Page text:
The Borderline Band plays a variety of genres. From left: Kelly Edge, Gama Leyva, Rich Moreno, Robert Moreno, Charles Moreno. Photo by Bob Brandt

Walk down Naugle Avenue past the Elgin cat refuge bungalow next to Grayce’s on any given Wednesday night and you’re likely to receive the gift of music wafting from the home of Rich Moreno. His living room is the venue for the weekly rehearsal of the Borderline Band, the latest incarnation of a Moreno family band, whose roots go back to the mid-1970s when Rich and his brothers Charles and Robert were in demand on a regular basis at area bars, restaurants and supper clubs.

Having grown up in a household in which music was a regular part of family life, encouraged by their piano-playing mother, the brothers began playing together while they were kids but got serious about playing professionally when Rich got out of the army. The core of their repertoire was solidly built on rock and roll, but they showed up prepared to deliver blues, country, Mexican and other genres as well for varied audiences. While Rich (lead guitar), Charles (bass) and Robert (percussion) consistently formed the heart of the band, they were sometimes joined by other family members, cousin Tammy Quiroga and nephew Charles Murrietta, among them.

For several years they enjoyed the camaraderie, the simple pleasure of playing together and the positive feedback of appreciative audiences at places like the Golden Dragon and the House and Cellar. But, not unlike the evolution of many performing groups, musically speaking, the Moreno brothers drifted apart as the demands of family life and earning a living took center stage. For most of their adult lives, the brothers kept developing their musical talents by playing on their own, jamming when the occasion presented itself, and sitting in with other bands. Rich and Charles fit music in wherever they could while working in the construction business. Robert, the youngest brother, while living in Tucson and making a living as a barber, was the most active in the music scene, playing with a number of local bands as well as fronting his own band called Descarga (Spanish for Discharge).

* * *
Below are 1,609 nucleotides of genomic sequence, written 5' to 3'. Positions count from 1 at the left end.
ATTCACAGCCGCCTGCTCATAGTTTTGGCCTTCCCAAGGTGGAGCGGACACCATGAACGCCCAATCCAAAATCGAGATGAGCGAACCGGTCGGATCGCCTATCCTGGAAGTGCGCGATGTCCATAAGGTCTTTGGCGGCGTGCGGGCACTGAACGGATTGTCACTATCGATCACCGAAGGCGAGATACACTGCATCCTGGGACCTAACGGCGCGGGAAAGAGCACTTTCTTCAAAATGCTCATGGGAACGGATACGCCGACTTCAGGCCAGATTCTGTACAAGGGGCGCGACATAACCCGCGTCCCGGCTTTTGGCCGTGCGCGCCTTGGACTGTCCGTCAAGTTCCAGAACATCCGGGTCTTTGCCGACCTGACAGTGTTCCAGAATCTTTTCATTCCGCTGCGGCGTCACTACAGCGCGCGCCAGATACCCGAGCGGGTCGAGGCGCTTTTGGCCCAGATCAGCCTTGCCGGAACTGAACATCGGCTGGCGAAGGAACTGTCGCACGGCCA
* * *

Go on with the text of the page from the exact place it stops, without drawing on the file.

After decades of going their own way, the brothers are back together and creating the latest iteration of a Moreno Family Band. They’ve been practicing every Wednesday night for the past year or so and are working up an eclectic set list they hope to demo and use as a marketing tool to line up regular gigs. Intent on broadening their appeal, they have convinced local keyboardist, Gama Leyva, to join the band along with banjo player, Kelly Edge. Leyva and Edge are also regular members of the current version of the Stringbenders.

I first heard the Morenos perform at the Tin Shed Theater a couple years ago when they played for an appreciative audience at an Arizona Humanities-sponsored film and discussion called “Latino Americans: 500 Years of History.” After that program I spoke with Rich and came away feeling that he and his musical kin could play a significant role in bridging the cultural gap that many experience in this community. My bet is that this group of talented musicians will receive an enthusiastic reception by music lovers hereabouts and that their music will indeed help bring about a better appreciation for cultural differences. Rich, who serves as the music director for the group, hopes to book some gigs for the band early in the New Year. To book the Borderline Band, give Rich a call at (520) 604-6829.

Musicians of Note is a new column in the PRT that recognizes individuals and groups whose collective talents combine to produce the rich and vibrant musical tapestry of Eastern Santa Cruz County.